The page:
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# Conundrum 5: Natural Followers

Community Manager
###### Conundrum 5: Natural Followers

Welcome to the fifth Community Conundrum! This week we have a Data Prep puzzle for you - give it a go!

Situation: A twitter user has a dataset (attached) of new followers by date. The problem is the new followers (of type “natural language”) contains values with all the new followers on a particular date.

Objective: Given the dataset "followers_count", create a single dataset output that splits up these natural followers into their own rows and determine the number of weeks since the new followers were counted.

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11 Replies
Neuron

2017-10-01-19

is it

yyyy-MM-dd-HH

Or is this some sort of odd date range?  Or something else?

What is the 4th part of this date column?

I'm going to assume the above.

I'm going to assume local time EDT.

However, when I did this I got an exception on a date with Daylight Saving time there was an invalid hour listed.

So I'm going to go back to UTC for my time.

--Tom
Dataiker

the date format yyyy-MM-dd-HH is correct! 😁

Neuron

The range of values in nb_followers is 643-15540

if we use space as a separator on new_followers.

The range of new_followers is 2590 - 1000701322063204352

with a strange distribution.

So I'm wondering if I'm missing something here.

--Tom
Neuron

What are you asking for when you say

"determine the number of weeks since the new followers were counted."

The latest date in the date column is:

2018-06-07T01:00:00.000Z

If I assume that this is local time in my time zone.  (EDT).

You can find the exact number of weeks days hours since that date at the URL below.

As of the point in time when I was putting this into

However, I'm really wondering if I'm answering the right question.  And If I am answering the right question above if there is a way of using the community edition to calculate these values in DSS.

-------------------

That said I feel like the answer I'm giving is not answering the question being asked.  I did not need to break up data in the column new_followers in order to do the calculation above.  I just needed to do a string to date conversion, and then a Max.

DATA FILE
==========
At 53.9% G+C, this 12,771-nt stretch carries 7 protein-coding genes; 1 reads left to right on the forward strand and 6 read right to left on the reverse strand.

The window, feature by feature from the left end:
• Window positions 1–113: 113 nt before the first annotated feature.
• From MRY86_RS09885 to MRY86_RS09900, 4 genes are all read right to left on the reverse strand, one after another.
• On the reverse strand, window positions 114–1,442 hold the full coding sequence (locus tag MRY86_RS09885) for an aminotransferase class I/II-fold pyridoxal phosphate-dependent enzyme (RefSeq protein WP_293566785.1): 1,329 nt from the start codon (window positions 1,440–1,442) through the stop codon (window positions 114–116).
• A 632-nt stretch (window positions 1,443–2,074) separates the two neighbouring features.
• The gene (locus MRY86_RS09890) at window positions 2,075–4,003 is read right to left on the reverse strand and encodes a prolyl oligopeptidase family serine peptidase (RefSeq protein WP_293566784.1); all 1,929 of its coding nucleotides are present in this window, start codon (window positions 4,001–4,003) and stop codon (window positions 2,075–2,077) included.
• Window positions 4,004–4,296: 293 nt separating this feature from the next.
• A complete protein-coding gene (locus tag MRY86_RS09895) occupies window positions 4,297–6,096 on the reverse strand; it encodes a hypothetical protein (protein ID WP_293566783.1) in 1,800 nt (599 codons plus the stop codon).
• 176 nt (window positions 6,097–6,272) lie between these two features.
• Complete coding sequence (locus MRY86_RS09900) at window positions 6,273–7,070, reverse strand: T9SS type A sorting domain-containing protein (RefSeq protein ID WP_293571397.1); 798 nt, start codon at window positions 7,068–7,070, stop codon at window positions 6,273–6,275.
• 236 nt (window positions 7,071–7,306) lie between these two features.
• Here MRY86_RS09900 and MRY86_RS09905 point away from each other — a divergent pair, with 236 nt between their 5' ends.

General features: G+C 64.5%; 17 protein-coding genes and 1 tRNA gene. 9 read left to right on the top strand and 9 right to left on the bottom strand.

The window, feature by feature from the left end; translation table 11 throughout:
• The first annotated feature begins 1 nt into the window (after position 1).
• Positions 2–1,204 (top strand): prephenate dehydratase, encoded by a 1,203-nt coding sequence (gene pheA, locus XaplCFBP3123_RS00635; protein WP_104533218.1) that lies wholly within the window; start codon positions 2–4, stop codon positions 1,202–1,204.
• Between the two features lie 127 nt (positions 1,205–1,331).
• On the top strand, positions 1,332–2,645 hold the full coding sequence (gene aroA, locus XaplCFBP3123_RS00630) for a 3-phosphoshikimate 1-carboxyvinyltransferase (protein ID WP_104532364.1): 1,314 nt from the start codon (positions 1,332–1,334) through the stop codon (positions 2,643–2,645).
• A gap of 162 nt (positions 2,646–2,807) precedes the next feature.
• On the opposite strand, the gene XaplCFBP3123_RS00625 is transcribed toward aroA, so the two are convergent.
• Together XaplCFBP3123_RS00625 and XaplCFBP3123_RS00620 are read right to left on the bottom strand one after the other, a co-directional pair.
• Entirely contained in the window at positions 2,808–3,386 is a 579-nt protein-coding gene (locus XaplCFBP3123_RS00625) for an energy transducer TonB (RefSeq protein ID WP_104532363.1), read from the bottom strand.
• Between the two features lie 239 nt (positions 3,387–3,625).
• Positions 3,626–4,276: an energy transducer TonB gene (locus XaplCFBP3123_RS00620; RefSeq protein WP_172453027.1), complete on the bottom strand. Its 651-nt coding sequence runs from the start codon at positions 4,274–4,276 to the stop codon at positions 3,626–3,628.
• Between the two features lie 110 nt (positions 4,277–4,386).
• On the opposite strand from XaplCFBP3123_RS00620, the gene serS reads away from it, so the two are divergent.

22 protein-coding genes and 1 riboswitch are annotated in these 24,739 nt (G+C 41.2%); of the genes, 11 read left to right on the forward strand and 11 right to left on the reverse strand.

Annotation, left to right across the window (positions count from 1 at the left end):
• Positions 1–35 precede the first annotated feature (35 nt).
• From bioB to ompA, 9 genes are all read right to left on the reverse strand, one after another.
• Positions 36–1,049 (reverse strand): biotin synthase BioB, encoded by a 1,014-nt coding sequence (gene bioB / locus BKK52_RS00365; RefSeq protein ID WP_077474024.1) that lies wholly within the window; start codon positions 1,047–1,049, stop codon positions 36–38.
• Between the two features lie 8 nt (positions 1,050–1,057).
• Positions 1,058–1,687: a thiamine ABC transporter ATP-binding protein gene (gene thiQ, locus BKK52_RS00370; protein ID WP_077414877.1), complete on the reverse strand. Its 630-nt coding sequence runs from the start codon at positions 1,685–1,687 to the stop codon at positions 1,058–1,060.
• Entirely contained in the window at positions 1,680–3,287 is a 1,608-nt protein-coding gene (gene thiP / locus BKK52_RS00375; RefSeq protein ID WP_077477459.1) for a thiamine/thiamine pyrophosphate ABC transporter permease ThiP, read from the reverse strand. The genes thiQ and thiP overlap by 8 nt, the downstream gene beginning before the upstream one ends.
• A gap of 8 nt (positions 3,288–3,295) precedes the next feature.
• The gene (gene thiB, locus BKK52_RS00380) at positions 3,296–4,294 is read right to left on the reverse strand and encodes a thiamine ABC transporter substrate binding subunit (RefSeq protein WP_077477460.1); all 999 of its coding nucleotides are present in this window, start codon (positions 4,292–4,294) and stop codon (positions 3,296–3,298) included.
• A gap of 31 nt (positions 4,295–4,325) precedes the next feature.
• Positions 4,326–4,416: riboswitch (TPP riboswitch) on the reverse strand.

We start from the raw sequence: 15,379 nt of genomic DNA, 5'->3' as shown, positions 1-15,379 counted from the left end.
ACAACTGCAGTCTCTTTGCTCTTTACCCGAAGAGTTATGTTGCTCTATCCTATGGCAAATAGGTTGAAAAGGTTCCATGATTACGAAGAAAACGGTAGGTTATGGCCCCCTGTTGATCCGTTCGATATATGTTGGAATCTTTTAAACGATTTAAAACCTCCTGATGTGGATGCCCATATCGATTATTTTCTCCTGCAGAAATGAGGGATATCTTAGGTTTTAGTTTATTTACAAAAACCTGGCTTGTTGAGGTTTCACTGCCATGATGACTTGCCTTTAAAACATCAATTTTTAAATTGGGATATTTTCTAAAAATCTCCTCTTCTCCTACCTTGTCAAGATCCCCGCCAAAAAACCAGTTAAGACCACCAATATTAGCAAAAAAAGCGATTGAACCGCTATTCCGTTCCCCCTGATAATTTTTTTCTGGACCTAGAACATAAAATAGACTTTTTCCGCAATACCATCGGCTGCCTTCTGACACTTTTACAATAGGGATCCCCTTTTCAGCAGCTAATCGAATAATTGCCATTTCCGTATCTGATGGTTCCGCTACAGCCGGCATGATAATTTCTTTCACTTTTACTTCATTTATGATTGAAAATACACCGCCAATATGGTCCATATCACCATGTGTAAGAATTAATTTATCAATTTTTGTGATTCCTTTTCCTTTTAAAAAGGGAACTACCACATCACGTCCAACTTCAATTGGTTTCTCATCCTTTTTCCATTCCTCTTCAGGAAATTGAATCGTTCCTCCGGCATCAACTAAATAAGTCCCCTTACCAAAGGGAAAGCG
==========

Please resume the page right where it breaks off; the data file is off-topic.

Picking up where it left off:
If on the other hand, if the question in weeks, how long has it been since each nb_follower <-> new_followers pair was added.

Then maybe that makes more sense.

--Tom
Dataiker

Yes this is really a separate question. You can use "now" as the time reference, then in the Prepare Recipe, find the time difference between the parsed date and now.

Neuron

You are correct.  In my version, I did not do the right thing.  I got the date.  Not the number of weeks.

let's see what I can do about that.

--Tom
Neuron

So here is the solution I ended up with.

### The Flow.

#### Prepare Steps.

##### Splitting the new_followers.

I used the Split & Fold option.

That was put into the Prepare Recipe this way.

I then ran the prepare script.

Here is what grouping looked like.

And here is an example of the results.

--Tom
Dataiker

Your "split and fold" is the solution! Great job!

Neuron

So, here is a possible step to get to what is needed for the "number of weeks since".

In this case, I defined the week as 7 days and simply rounded.  Maybe there is a bit better way to the date calculations.

--Tom
Neuron

Again I like your answer to the date calculation.  Thanks.  Here is a brief graphic of the result.

Attached is my flow.  See how this opens for you?

--Tom
Level 3

I was just thinking, for the number of weeks since new follower, there is a 'Compute difference between dates' processor which is more straightforward in my opinion since you can specify that you want the difference in weeks and 'now' is one of the options for the end time. But your solution works too!

-Anita